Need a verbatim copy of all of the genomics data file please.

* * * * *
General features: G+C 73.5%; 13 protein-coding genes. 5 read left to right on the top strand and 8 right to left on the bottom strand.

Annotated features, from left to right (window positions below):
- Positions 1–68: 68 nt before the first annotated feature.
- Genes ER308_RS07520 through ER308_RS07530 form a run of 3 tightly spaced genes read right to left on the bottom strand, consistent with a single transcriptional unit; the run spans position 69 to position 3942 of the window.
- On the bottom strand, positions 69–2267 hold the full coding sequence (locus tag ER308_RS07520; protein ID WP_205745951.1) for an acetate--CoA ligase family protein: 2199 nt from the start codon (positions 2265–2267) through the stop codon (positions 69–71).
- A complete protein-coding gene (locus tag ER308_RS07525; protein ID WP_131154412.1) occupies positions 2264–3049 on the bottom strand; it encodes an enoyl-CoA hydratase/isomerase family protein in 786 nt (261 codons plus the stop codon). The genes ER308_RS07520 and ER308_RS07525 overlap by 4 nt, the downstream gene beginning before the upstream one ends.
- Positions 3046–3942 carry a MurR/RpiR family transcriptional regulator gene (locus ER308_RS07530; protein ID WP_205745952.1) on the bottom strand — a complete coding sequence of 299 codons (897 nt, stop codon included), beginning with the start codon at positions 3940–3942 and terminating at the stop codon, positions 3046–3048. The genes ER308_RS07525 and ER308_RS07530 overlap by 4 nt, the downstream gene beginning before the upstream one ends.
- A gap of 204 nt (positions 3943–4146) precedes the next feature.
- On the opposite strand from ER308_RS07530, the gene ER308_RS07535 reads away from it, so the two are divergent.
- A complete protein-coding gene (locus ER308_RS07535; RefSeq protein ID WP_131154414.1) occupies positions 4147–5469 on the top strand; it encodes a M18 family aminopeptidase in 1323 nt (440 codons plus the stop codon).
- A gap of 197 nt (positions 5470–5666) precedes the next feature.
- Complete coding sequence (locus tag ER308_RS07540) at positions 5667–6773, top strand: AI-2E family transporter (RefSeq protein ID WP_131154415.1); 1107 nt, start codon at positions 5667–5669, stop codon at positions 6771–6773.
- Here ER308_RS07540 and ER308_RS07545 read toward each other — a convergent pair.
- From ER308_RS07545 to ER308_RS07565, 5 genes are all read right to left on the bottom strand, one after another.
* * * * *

General features: G+C 73.5%; 13 protein-coding genes. 5 read left to right on the top strand and 8 right to left on the bottom strand.

Annotated features, from left to right (window positions below):
- Positions 1–68: 68 nt before the first annotated feature.
- Genes ER308_RS07520 through ER308_RS07530 form a run of 3 tightly spaced genes read right to left on the bottom strand, consistent with a single transcriptional unit; the run spans position 69 to position 3942 of the window.
- On the bottom strand, positions 69–2267 hold the full coding sequence (locus tag ER308_RS07520; protein ID WP_205745951.1) for an acetate--CoA ligase family protein: 2199 nt from the start codon (positions 2265–2267) through the stop codon (positions 69–71).
- A complete protein-coding gene (locus tag ER308_RS07525; protein ID WP_131154412.1) occupies positions 2264–3049 on the bottom strand; it encodes an enoyl-CoA hydratase/isomerase family protein in 786 nt (261 codons plus the stop codon). The genes ER308_RS07520 and ER308_RS07525 overlap by 4 nt, the downstream gene beginning before the upstream one ends.
- Positions 3046–3942 carry a MurR/RpiR family transcriptional regulator gene (locus ER308_RS07530; protein ID WP_205745952.1) on the bottom strand — a complete coding sequence of 299 codons (897 nt, stop codon included), beginning with the start codon at positions 3940–3942 and terminating at the stop codon, positions 3046–3048. The genes ER308_RS07525 and ER308_RS07530 overlap by 4 nt, the downstream gene beginning before the upstream one ends.
- A gap of 204 nt (positions 3943–4146) precedes the next feature.
- On the opposite strand from ER308_RS07530, the gene ER308_RS07535 reads away from it, so the two are divergent.
- A complete protein-coding gene (locus ER308_RS07535; RefSeq protein ID WP_131154414.1) occupies positions 4147–5469 on the top strand; it encodes a M18 family aminopeptidase in 1323 nt (440 codons plus the stop codon).
- A gap of 197 nt (positions 5470–5666) precedes the next feature.
- Complete coding sequence (locus tag ER308_RS07540) at positions 5667–6773, top strand: AI-2E family transporter (RefSeq protein ID WP_131154415.1); 1107 nt, start codon at positions 5667–5669, stop codon at positions 6771–6773.
- Here ER308_RS07540 and ER308_RS07545 read toward each other — a convergent pair.
- From ER308_RS07545 to ER308_RS07565, 5 genes are all read right to left on the bottom strand, one after another.